Sections
February 22, 2024

Denis Flageollet and the uniqueness of De Bethune

When it comes to predestination in watchmaking, there are few stories as peculiar as that of Denis Flageollet. The co-founder of De Bethune is the son, grandson and great-grandson of watchmakers. The strange thing, however, is that as a child he was not particularly passionate about watchmaking, he was more interested in tools. From an early age he knew how to assemble and disassemble alarm clocks, normal given that he was surrounded by them. But he didn’t want to do the same job as his father.

Denis Flageollet

Luckily for us enthusiasts, at a certain point his educational path took the direction of watchmaking, which led him first to become an antique-clock restorer and then to meet people like Michel Parmigiani, François-Paul Journe, Dominique Mouret, Simon Bull, Vianney Halter, Thomas Baumgartner and to collaborate with them.

In 2002, together with David Zanetta, Denis Flageollet founded De Bethune with the immediate aim of bringing the culture of “Belle Horlogerie” associated with the 18th and 19th centuries to the wrists of clients. The idea was to adapt great classic watchmaking to modern watches. An idea that worked. Denis Flageollet told us this in this exclusive interview.

Where does the name De Bethune come from and how did it come about?

It comes from Maximilien Henri De Bethune (1669-1729). The Chevalier De Bethune, was part of the Order of Malta and inventor of several mechanical processes. He created the famous Chevalier De Bethune escapement used by the greatest watchmakers of the time, including Julien Leroy. It is in this same spirit of technical innovation that De Bethune develops and manufactures its products every day.

Your payoff is “L’art horloger au XXI siecle”. What makes De Bethune different from the watchmakers of the 20th century?

Everything! They promoted industrialization, we promote craftsmanship and manufactured work, they promoted standardization, we promote innovation, they promoted simplification, we promoted excellence and the list goes on and on.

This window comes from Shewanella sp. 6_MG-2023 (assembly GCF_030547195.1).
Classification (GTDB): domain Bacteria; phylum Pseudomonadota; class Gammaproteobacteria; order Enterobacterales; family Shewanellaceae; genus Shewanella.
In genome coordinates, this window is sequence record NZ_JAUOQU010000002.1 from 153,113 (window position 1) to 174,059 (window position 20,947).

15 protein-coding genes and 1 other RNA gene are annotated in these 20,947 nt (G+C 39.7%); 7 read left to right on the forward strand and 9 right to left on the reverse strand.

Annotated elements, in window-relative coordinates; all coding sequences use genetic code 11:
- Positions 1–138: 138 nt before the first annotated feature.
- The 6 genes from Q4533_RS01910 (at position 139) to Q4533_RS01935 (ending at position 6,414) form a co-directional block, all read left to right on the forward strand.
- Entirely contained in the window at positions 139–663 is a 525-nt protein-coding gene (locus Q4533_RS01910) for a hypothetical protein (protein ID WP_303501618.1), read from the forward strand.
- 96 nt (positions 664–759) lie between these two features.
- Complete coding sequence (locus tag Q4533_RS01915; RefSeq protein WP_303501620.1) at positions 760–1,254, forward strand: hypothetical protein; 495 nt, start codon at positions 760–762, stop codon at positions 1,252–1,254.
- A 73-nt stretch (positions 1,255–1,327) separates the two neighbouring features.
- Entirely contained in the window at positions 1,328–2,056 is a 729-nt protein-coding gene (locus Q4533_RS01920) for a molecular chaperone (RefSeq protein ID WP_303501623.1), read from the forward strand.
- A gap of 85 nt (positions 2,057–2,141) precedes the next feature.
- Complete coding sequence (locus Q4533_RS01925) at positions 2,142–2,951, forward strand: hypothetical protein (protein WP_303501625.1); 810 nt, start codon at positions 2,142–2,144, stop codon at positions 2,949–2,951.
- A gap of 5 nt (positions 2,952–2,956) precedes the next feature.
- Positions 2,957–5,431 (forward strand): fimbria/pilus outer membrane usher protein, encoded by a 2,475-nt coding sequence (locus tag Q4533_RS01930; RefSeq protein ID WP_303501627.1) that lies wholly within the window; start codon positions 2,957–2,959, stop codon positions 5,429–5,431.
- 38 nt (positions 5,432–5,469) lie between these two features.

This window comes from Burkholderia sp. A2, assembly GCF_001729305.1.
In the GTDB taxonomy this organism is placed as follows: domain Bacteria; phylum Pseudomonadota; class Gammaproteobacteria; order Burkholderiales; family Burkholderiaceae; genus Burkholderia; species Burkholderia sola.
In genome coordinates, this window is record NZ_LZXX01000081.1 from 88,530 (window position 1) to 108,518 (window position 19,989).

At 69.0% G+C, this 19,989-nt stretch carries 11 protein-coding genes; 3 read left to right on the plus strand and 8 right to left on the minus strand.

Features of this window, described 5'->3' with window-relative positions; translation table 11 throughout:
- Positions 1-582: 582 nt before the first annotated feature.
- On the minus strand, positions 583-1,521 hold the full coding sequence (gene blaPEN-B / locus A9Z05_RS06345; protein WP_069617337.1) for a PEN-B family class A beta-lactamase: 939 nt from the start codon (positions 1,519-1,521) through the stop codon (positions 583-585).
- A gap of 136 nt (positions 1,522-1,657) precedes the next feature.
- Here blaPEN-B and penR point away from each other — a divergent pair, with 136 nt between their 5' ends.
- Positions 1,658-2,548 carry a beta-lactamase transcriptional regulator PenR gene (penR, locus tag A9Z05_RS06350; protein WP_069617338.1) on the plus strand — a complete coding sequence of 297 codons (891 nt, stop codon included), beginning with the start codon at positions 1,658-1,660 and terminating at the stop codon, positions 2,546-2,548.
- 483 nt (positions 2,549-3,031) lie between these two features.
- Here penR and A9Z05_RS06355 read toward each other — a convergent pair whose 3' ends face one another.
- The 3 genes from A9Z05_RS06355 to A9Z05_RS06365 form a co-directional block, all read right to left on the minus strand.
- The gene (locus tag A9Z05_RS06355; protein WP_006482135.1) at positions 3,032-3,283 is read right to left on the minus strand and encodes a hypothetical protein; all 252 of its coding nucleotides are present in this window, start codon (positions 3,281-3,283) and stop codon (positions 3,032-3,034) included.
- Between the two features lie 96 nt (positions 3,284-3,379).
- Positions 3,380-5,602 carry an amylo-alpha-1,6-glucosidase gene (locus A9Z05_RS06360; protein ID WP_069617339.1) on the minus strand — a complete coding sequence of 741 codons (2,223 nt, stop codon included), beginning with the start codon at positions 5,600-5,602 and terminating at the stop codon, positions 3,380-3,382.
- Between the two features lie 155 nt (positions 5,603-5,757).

Aesthetics or mechanics: which, of the two, drives you when you conceive a new watch? Or does neither of the two prevail over the other?

Both are equally important: well-functioning mechanics are generally very aesthetically pleasing, and aesthetics in turn engender good functionality.

When I think of De Bethune, the first things that come to mind are: floating lugs, oxidized titanium cases, meteorite dials and starry skies. Watches with an “insane” character like the DB28 Kind of Blue, alternating with more classic models like the DB25 Starry Various. Where does your inspiration come from and what kind of audience do you aim for?

We don’t have a specific targeted audience: we make watches that give us pleasure, watches that we’d like to wear, watches that add a new stone to the edifice of fine watchmaking, watches that pay homage to the great innovators of the Age of Enlightenment. In short, watches with meaning. When passion is there, inspiration becomes natural.

DB28 Kind of Blue

Have you ever thought about an “entry level” watch for a wider audience?

We have the DB27 which represents the entry level price of De Bethune.

WatchBox recently took over the majority holding of De Bethune: what has this meant for the brand and how will it affect the future?

This significantly strengthens the brand’s capabilities, thus increasing its inventiveness tenfold.

In recent years, independent brands are having more and more success: what has changed in the market and in the world of collecting?

Collectors are increasingly well-informed about the reality of the products, and this has helped to highlight the real authenticity of independent’s know how, compared to the big brands which struggle to renew themselves and offer truly innovative expertise.

What are the strengths and weaknesses of being an independent manufacturer?

The independent is reactive, creative and innovative, and if it’s also well organized and takes care of its teams and has reserves to face difficult times, it’s far stronger than any other brand.

By Davide Passoni